Ethics, medicine, economics and power

Page 37 

Today’s doctors face a bewildering array of choices and constraints, from technological discovery to increasing budget pressures. Their dilemmas go beyond diagnosis and treatment to weighing the benefits of new discoveries and whether society is willing to pay for them.

The health world has undergone a number of profound changes in recent years, from population ageing and the fact that people are increasingly well informed, to industrialisation of healthcare, squeezed budgets and the biotech revolution. These changes have raised serious questions for all those involved in healthcare. Is there a code of ethics regarding choices? And if so, how does it compare with the criteria on which the philosophy of medical practice has been built from antiquity to today?

In fact, it is the very purpose of the medical profession and the doctor’s role that is at stake today. Time and again doctors are forced to question the purpose of their actions and accept the limited extent of their knowledge in the face of the dizzying array of new discoveries in molecular biology and genomic sciences. At the same time they must weigh their sense of compassion and altruism as they help the sick who entrust their lives to them, against the pressure to use community resources responsibly.

Increasing legal complications and the media spotlight do not help either. All of this has been compounded by the gradual breakdown of traditional social structures, and the doctor’s diminished status in society.

In the midst of all these changes, what is a doctor, really? A learning machine supposed to know everything? An economic player whose sole job is to control the costs of treatment? A practitioner who must protect his livelihood from legal attack by practising a defensive form of medicine? Or is a doctor simply an illusory buffer against the suffering, anguish and solitude of his fellow human beings?

The answer would be easy if medicine were a science. But unfortunately (or perhaps fortunately), it is only an art. That is to say, a permanent quest for a philosophical absolute: Health, Well-being or perhaps even to some degree, Happiness.

And the problem does not stop with doctors. Hospitals are faced with an identity crisis of their own. How can they cope with the impossible task of providing an excellent, efficient service while remaining local, familiar and human?

We should not forget that it was to the hospitals that thousands of homeless turned at the height of the last economic crisis in the early 1990s, appearing in casualty departments in search of human contact or simply a bowl of food. They were not thinking about the high financial cost of appealing for help in this way. In 2000, 49% of the 80 billion euros spent on the French health system went on hospitals. A hospital like the one where I practice costs nearly FF 5 000 (760 euros) a minute to run, or almost a month’s minimum wage.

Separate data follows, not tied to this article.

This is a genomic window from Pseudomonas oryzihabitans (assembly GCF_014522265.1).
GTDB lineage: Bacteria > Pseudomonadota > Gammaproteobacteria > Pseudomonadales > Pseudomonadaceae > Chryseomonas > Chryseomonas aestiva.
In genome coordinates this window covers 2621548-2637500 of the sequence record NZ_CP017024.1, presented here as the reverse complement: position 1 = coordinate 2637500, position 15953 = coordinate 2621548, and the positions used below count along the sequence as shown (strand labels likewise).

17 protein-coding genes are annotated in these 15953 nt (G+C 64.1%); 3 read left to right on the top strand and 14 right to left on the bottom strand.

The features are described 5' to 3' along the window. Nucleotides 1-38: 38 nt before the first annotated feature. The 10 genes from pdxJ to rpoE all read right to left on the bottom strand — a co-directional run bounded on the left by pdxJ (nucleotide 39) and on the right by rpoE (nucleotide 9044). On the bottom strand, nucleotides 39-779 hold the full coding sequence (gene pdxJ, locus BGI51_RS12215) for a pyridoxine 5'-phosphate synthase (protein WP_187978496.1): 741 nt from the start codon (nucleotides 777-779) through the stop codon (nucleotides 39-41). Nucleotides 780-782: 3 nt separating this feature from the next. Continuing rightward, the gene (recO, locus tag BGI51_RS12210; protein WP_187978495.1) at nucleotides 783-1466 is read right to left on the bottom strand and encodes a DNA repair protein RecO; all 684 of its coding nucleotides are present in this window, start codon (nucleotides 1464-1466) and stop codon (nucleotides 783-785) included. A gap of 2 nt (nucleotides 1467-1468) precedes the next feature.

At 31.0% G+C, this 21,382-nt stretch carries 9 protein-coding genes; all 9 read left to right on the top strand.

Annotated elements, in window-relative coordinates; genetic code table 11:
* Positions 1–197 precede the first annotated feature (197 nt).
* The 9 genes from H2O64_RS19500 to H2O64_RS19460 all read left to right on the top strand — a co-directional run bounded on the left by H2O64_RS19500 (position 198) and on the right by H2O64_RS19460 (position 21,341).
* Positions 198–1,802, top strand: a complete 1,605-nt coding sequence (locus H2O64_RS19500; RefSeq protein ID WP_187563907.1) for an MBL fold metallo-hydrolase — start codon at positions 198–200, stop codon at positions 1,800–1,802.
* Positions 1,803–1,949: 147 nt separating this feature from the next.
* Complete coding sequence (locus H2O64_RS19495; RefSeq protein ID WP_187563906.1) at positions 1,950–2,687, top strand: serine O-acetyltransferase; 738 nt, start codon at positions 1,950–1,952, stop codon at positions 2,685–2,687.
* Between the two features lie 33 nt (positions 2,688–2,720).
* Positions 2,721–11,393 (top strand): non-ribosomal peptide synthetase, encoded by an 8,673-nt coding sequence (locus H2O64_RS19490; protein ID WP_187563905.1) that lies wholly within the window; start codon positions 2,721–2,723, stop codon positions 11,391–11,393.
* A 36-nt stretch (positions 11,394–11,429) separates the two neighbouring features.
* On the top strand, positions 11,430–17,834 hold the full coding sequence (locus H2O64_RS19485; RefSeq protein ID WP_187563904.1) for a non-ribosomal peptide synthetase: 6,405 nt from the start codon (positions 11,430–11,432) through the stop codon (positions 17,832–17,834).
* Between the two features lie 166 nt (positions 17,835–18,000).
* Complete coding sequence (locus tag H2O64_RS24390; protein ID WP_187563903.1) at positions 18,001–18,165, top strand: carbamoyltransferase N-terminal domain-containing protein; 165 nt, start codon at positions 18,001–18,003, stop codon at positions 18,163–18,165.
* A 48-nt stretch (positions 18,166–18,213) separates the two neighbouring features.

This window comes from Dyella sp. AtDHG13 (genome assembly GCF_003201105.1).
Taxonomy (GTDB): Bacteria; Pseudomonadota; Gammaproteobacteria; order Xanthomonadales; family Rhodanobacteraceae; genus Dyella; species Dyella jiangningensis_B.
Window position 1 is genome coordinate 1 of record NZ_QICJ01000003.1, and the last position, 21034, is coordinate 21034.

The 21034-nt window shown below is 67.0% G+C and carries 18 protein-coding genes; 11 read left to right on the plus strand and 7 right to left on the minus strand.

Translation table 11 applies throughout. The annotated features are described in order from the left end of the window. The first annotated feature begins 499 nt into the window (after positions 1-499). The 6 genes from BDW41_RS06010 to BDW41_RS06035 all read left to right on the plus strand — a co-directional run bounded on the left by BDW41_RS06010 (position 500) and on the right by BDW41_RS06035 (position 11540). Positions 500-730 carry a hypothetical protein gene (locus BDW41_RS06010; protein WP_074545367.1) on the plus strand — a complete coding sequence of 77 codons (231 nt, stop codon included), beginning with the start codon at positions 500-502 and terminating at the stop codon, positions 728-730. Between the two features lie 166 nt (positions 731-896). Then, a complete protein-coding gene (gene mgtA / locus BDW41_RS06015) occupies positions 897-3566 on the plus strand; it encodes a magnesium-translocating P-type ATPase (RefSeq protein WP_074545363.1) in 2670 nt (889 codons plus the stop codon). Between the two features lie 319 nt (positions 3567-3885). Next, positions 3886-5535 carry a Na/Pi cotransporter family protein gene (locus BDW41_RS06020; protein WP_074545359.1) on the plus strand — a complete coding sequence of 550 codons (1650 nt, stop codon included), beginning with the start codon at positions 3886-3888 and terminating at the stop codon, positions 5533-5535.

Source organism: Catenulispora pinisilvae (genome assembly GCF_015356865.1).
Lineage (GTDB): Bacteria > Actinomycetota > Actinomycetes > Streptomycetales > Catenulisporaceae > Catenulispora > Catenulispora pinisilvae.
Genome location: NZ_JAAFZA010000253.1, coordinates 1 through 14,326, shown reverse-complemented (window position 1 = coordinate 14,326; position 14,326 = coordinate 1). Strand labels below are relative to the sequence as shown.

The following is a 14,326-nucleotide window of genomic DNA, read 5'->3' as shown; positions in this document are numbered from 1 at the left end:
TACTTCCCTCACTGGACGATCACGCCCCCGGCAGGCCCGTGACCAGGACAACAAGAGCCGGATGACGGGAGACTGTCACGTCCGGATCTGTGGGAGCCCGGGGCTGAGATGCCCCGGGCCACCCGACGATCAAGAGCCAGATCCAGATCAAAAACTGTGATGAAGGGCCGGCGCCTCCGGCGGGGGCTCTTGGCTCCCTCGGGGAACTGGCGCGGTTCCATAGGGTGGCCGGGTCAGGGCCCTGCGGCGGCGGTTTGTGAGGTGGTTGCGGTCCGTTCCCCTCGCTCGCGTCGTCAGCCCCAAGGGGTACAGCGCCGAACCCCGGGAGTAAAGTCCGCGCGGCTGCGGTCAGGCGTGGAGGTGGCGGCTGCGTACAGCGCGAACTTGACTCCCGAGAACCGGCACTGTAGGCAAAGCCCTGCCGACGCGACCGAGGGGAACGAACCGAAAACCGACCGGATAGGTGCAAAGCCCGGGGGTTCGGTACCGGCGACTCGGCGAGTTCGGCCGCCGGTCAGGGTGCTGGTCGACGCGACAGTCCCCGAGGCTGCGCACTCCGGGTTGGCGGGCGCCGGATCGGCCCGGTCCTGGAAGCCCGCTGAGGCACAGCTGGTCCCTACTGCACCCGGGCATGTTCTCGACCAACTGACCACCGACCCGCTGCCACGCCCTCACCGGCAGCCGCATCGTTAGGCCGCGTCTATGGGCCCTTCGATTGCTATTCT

And families turn more and more to hospitals to look after their loved ones at the end of their lives, so that they can be as free as possible from suffering. But this means dying as far away as possible from the places where people have spent their lives – more than 80% of people nowadays die in hospital.

But these crises and contradictions are only on the surface, for it is in the outstretched hand, in the bowl of soup and in the silent support for the terminally ill that the essential meaning of the practice of medicine really lies. Just being there and showing compassion as life slips away is still a form of medical treatment.

Science alone cannot provide a definition of medical practice. It is just a tool. Indeed, the whole purpose of medicine would probably be lost, if in considering the illness the doctor were to forget the patient, or if in considering the pain he were to forget the suffering, or the hope. Another issue that is going to crop up increasingly in the future is the question of power.

Medical power was at its apogee after the Second World War, as symbolised in the relationship between an upright, healthy, clean and well-dressed doctor and an innocent, uneducated and silent patient confined to bed.

The doctor was all-powerful in his hospital world, at once terrifying and unintelligible. This status was underpinned by an absence of laws on ethics or respect for people subjected to biomedical research. There were no patients’ associations capable of standing up for the legitimate and inalienable rights of individuals entering hospital or putting their lives in the hands of a doctor.